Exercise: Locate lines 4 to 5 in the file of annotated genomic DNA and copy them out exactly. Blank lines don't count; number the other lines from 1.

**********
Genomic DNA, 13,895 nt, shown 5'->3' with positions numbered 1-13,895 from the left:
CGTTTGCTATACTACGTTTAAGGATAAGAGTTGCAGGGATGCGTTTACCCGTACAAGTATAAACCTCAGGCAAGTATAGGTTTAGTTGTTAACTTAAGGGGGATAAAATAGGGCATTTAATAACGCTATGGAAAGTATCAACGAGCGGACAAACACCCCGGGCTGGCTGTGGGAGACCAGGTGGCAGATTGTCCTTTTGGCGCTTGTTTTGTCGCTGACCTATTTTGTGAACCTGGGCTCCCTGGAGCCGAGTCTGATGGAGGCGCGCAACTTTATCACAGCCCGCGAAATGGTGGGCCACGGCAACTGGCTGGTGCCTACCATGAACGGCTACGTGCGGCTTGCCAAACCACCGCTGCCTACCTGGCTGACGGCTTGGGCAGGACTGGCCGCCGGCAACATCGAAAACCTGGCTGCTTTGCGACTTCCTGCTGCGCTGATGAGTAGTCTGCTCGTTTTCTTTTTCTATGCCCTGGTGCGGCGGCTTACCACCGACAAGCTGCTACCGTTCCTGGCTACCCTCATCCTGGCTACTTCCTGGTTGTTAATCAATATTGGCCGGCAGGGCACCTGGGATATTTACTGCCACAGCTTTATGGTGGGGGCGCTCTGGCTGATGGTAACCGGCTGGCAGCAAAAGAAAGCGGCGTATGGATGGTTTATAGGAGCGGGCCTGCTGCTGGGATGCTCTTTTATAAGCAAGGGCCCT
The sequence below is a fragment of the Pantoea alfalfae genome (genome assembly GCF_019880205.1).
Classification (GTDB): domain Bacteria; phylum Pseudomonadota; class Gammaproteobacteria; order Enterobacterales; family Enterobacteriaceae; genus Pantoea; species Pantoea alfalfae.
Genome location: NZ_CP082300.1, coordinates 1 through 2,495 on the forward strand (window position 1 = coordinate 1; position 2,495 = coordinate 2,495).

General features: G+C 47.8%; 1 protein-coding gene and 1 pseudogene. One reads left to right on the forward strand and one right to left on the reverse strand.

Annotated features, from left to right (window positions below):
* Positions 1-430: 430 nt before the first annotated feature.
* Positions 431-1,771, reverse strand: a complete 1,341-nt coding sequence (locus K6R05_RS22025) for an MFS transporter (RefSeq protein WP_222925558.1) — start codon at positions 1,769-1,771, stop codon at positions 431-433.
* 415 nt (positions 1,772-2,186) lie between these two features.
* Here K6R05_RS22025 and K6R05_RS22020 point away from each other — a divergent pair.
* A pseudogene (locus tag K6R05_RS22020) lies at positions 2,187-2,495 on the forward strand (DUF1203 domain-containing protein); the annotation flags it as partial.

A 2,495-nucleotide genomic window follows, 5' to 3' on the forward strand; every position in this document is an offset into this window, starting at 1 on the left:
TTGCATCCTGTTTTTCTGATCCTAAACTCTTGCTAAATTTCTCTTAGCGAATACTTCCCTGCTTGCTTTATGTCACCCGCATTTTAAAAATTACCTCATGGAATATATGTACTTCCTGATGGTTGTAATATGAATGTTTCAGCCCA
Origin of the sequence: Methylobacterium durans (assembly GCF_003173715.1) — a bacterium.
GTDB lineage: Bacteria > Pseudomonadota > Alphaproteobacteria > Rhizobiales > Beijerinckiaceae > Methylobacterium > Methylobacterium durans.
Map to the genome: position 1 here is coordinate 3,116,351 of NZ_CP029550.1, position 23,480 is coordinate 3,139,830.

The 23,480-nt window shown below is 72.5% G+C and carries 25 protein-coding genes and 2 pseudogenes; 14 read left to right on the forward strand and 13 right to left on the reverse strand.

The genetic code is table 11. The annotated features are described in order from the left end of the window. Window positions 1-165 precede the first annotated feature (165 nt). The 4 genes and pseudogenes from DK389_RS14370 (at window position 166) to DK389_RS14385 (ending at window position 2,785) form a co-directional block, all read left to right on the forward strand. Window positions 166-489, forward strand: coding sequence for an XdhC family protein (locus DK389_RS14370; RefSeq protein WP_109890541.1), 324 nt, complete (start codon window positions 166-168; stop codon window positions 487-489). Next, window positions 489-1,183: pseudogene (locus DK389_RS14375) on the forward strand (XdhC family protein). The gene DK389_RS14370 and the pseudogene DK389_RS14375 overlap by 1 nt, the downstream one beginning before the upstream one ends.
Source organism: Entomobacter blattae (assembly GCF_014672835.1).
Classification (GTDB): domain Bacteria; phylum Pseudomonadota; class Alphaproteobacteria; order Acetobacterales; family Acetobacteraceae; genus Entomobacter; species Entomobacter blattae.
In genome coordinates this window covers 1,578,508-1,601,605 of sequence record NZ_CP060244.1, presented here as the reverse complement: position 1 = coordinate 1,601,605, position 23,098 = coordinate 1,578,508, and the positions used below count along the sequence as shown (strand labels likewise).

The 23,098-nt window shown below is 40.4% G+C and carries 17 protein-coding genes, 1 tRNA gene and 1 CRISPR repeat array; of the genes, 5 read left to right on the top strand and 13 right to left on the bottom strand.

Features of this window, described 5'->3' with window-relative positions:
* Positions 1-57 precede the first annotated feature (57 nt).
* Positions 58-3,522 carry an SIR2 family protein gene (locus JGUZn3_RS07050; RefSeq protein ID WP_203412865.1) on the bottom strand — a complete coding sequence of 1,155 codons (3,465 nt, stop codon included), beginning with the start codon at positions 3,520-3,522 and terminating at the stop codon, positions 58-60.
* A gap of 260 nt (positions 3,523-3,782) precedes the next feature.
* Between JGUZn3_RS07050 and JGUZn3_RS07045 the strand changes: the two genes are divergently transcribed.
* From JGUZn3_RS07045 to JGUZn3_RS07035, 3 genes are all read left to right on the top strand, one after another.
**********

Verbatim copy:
Classification (GTDB): domain Bacteria; phylum Pseudomonadota; class Gammaproteobacteria; order Enterobacterales; family Enterobacteriaceae; genus Pantoea; species Pantoea alfalfae.
Genome location: NZ_CP082300.1, coordinates 1 through 2,495 on the forward strand (window position 1 = coordinate 1; position 2,495 = coordinate 2,495).